Correction: A previous version of this article said that voluntary note takers would be eliminated, this is incorrect and voluntary note takers will only be unnecessary in classrooms that utilize Glean, but voluntary peer note takers will still be employed in other classrooms and when necessary. Elon News Network regrets this error.

While Baris Kesgin, political science and policy studies professor, understands the necessity of accessible class notes for students who need accommodations, he is concerned about the effectiveness of Disabilities Resources' new pilot program, Glean, a service that records and transcribes lectures, eliminating the need for volunteer note takers in classrooms that utilize Glean.

Kesgin, a native of Turkey, said he is worried Glean is not as reactive as Elon’s previous policy of only using peer note takers for students registered through disability resources. 

“I have an accent —, will it capture my accent accordingly? It will miss things here and there.” Kesgin said. “ I teach Middle East politics — will it capture every word that I say in Middle East politics because they are not English? Probably not.”

Kesgin said this is not only a concern for him, but any faculty member who has a different heritage, making any software recording and transcribing a class less helpful and potentially incorrect. 

This semester, Elon is testing Glean in select classes, allowing students registered with disability services to take notes in addition to the transcription.

Jennifer Platania, associate provost for academic affairs, wrote in an email to Elon News Network that there are currently over 130 faculty who have opted into the pilot program. Platania said based on results from the pilot program, Elon will assess whether to expand this program further. Out of Elon’s 15 peer institutes, two of them — Marquette University and Furman University — use Glean for note taking. 

Platania said that due to difficulties in finding peer note takers and inconsistencies in notes they were receiving, disability resources felt it needed to make a change. Platania also said it found Glean to be a program that helps students to have thoughtful notes, as students can annotate the transcript Glean provides and add materials next to the recorded lecture.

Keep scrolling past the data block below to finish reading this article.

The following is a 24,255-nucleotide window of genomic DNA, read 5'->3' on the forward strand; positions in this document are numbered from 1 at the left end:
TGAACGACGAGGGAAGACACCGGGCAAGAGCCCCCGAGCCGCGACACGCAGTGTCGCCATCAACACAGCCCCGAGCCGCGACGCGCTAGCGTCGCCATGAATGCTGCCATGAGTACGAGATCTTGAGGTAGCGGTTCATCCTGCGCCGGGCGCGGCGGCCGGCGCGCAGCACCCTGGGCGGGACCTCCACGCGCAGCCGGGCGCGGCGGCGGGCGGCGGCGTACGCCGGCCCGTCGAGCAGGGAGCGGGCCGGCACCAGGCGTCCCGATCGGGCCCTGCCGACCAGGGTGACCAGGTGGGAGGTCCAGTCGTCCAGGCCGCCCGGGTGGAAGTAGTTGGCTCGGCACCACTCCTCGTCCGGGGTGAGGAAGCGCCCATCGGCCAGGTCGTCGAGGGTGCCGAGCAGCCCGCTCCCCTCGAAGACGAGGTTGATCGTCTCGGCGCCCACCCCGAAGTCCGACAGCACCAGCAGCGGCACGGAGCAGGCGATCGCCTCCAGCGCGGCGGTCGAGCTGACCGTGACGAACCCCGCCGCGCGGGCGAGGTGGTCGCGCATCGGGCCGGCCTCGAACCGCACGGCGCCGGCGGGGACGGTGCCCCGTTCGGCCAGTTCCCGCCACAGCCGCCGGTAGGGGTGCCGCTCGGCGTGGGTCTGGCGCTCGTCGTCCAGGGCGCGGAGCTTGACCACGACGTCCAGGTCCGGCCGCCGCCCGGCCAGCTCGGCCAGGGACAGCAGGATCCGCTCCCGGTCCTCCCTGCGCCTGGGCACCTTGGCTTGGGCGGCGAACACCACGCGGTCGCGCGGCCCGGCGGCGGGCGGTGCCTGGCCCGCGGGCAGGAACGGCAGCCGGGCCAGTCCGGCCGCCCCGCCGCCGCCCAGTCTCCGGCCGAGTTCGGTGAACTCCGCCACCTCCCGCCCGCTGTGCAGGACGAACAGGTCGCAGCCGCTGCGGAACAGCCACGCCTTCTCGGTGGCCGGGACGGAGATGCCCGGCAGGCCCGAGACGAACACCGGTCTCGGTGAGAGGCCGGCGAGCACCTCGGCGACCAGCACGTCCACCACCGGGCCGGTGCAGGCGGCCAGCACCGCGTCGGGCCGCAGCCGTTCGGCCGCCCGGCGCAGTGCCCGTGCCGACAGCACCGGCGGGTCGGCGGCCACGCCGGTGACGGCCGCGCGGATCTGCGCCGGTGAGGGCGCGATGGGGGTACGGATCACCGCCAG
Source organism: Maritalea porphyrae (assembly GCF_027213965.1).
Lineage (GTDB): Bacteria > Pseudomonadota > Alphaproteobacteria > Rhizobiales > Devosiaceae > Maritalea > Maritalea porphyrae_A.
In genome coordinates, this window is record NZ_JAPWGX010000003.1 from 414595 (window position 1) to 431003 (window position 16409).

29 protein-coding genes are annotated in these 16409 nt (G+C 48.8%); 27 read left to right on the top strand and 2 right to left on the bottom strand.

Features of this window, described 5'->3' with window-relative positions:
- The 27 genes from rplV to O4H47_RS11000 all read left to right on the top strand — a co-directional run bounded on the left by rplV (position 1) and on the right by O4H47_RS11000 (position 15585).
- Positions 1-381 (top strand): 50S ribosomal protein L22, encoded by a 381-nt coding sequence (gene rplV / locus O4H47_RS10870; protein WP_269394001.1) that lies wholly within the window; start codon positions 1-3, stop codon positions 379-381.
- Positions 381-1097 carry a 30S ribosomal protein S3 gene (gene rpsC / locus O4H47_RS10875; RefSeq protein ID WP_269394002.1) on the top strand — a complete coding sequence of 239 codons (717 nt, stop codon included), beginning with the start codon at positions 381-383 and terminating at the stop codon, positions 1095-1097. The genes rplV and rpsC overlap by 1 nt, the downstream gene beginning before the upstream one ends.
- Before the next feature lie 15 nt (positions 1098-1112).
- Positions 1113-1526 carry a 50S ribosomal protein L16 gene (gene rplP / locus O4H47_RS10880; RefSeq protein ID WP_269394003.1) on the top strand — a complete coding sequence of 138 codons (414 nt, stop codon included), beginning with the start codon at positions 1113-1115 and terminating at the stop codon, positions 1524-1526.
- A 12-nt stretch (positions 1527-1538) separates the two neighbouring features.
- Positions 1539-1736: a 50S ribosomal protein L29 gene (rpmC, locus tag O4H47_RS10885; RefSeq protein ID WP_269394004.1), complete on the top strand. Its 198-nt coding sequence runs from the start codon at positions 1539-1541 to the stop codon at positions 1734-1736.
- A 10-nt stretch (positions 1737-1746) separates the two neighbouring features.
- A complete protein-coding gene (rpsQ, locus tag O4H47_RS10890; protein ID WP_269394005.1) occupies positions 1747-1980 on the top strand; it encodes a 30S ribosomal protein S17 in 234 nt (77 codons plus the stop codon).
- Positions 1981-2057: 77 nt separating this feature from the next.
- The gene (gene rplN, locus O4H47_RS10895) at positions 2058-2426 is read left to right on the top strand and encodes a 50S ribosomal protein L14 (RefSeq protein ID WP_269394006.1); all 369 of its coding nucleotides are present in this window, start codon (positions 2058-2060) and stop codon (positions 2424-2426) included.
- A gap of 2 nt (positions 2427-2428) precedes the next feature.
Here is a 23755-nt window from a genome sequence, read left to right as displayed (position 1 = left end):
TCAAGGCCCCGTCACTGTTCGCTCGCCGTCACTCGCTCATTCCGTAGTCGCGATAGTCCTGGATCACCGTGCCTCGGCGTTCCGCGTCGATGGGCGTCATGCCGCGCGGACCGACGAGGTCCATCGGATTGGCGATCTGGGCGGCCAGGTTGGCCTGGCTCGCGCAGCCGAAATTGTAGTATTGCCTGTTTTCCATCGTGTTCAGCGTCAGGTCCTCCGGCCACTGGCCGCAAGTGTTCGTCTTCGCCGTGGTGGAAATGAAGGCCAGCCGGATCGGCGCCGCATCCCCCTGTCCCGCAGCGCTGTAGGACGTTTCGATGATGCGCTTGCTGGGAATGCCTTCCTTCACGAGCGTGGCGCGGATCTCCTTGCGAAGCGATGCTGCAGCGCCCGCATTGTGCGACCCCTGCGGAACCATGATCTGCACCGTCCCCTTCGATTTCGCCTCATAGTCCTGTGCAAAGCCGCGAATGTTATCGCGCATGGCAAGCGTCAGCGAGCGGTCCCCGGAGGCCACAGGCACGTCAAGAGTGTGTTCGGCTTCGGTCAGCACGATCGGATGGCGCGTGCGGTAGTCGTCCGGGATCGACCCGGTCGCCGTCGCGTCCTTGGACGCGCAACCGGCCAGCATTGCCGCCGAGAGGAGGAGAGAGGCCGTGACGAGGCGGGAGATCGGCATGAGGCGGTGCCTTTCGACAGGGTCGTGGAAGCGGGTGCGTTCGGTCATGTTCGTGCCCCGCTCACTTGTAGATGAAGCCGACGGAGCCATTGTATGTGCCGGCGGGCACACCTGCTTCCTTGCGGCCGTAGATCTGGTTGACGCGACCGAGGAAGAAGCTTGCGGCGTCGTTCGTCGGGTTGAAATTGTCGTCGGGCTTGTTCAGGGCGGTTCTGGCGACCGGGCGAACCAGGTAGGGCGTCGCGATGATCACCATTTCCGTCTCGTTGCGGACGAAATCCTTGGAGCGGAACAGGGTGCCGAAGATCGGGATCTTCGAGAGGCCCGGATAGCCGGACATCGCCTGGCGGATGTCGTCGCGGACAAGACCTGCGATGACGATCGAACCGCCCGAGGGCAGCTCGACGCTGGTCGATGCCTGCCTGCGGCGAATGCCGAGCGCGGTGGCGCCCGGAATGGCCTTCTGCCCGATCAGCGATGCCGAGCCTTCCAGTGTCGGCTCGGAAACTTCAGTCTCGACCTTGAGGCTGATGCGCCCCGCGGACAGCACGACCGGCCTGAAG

“It has been designed to teach students how to take their own notes effectively and, in turn, help them to improve their ability to learn and retain information, resulting in improved student outcomes,” Platania wrote. “Given this, we believe Glean can be an important new tool by which we are able to support our students.”

Kesgin also said he is worried about the message it sends that a class lecture and discussion can be replaced with a recording and transcription, and he expressed concerns that his specific class subjects and teaching methods will not necessarily work through a transcription.

In an email sent to faculty, Susan Wise, director of disability resources, said that Glean will be the primary mode of note taking through disability resources and students will be able to record classes.

“Students are required to sign a recording agreement with our office and are aware that posting and distribution of class information is considered an honor code violation,” Wise wrote in the email. “Technology use will be necessary because of these changes. It may be helpful to have a class discussion regarding the appropriate use of technology in your classroom with your students early in the semester.”

Kesgin, who has made the choice in his classes to not use technology, said he feels faculty should have been consulted before the decision was made. He has multiple concerns about using Glean, one of which is that his or other students’ words could be taken out of context. 

“As much as students [may] be reserved, faculty may be reserved because some of our topics are more sensitive than others,” Kesgin said. “And then societal context, removing a statement out of its broader context in the classroom, maybe also harmful.”

Robert Leib, a professor of philosophy, has similar concerns about classes being recorded. Leib said even though Glean is supposed to be a secure software, it still psychologically has an effect on students participating in class, knowing they are being recorded. 

“It's the teacher's job to make the classroom safe and comfortable and secure and educational, to have all kinds of different discussions, some of which are difficult to have,” Leib said.

Apart from less student participation, Leib said he didn’t think that a software that records class would work well with the way that he runs his classroom. Leib, whose classes are technology free and discussion-based, said an audio recording does not come close to the full in-person experience or notes that another student would take for someone else to use.

“There's just to be 30 some voices on, that may be quiet, may be on point, may be changing the subject,” Leib said. “I guess I would question how much value recording of the conversations from our class would have, that is over notes that someone would take.”